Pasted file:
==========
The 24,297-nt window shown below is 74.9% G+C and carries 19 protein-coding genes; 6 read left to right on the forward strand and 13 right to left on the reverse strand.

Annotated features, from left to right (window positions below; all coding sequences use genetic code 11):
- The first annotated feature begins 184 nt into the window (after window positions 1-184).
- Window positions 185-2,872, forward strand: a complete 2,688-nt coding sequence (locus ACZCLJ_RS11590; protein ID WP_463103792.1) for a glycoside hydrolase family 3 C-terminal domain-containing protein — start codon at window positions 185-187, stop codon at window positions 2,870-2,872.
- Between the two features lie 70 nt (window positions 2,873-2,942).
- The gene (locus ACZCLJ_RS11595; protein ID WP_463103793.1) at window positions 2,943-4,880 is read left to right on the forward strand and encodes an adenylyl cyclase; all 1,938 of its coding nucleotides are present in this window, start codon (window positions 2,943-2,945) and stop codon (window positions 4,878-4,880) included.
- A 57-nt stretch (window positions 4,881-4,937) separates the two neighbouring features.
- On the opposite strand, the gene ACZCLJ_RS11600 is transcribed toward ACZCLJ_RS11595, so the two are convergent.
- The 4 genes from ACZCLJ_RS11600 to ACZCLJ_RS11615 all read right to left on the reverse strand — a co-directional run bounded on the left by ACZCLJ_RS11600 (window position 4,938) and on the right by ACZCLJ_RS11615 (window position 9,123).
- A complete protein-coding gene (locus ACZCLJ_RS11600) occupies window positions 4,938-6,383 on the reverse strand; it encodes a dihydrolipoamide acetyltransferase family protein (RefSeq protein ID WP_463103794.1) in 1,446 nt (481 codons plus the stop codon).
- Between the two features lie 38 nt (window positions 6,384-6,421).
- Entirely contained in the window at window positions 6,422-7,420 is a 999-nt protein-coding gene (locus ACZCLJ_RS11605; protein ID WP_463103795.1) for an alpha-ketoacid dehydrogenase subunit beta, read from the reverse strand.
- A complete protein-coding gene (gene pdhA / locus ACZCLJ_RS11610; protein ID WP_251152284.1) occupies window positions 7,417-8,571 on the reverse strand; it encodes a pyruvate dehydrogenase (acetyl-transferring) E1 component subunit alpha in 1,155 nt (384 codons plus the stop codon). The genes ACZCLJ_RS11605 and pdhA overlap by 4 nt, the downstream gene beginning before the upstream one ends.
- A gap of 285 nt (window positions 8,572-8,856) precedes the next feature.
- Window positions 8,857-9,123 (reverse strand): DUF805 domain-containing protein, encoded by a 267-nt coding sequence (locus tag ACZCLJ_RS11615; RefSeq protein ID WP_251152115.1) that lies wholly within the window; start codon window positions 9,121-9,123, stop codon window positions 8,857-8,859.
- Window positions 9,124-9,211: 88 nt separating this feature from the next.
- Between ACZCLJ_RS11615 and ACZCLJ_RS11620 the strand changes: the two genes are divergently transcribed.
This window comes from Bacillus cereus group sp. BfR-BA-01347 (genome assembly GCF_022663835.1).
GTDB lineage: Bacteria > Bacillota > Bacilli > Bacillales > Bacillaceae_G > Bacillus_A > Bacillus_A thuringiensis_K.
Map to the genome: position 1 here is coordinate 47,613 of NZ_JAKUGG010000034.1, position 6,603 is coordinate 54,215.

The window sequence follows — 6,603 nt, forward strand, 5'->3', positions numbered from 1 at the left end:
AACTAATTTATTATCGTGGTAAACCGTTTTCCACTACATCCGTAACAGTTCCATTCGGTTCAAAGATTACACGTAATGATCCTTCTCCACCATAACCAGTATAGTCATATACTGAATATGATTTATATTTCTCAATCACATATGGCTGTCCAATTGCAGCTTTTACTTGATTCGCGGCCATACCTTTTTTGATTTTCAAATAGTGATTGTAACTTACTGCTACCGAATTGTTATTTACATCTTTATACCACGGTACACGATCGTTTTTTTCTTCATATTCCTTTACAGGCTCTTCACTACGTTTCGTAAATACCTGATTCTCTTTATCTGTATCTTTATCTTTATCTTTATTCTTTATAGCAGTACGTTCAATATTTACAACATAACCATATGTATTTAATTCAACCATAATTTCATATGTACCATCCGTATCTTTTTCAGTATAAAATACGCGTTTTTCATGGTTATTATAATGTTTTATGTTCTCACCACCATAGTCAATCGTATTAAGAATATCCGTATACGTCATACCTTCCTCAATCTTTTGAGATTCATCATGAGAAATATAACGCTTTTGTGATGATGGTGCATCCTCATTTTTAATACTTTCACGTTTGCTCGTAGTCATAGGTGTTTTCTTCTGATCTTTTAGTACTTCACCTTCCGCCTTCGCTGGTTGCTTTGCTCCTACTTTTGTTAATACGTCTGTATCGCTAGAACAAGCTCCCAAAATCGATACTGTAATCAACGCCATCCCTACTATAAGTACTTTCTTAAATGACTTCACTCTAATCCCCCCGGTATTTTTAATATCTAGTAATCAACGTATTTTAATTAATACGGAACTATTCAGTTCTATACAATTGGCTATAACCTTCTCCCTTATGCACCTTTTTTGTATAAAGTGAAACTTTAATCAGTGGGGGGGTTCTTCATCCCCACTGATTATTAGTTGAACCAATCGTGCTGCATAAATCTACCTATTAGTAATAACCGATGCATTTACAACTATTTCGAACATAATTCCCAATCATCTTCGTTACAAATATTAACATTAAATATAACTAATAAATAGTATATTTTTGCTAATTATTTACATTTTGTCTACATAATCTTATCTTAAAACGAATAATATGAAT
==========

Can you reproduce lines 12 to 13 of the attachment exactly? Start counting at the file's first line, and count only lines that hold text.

- Entirely contained in the window at window positions 6,422-7,420 is a 999-nt protein-coding gene (locus ACZCLJ_RS11605; protein ID WP_463103795.1) for an alpha-ketoacid dehydrogenase subunit beta, read from the reverse strand.
- A complete protein-coding gene (gene pdhA / locus ACZCLJ_RS11610; protein ID WP_251152284.1) occupies window positions 7,417-8,571 on the reverse strand; it encodes a pyruvate dehydrogenase (acetyl-transferring) E1 component subunit alpha in 1,155 nt (384 codons plus the stop codon). The genes ACZCLJ_RS11605 and pdhA overlap by 4 nt, the downstream gene beginning before the upstream one ends.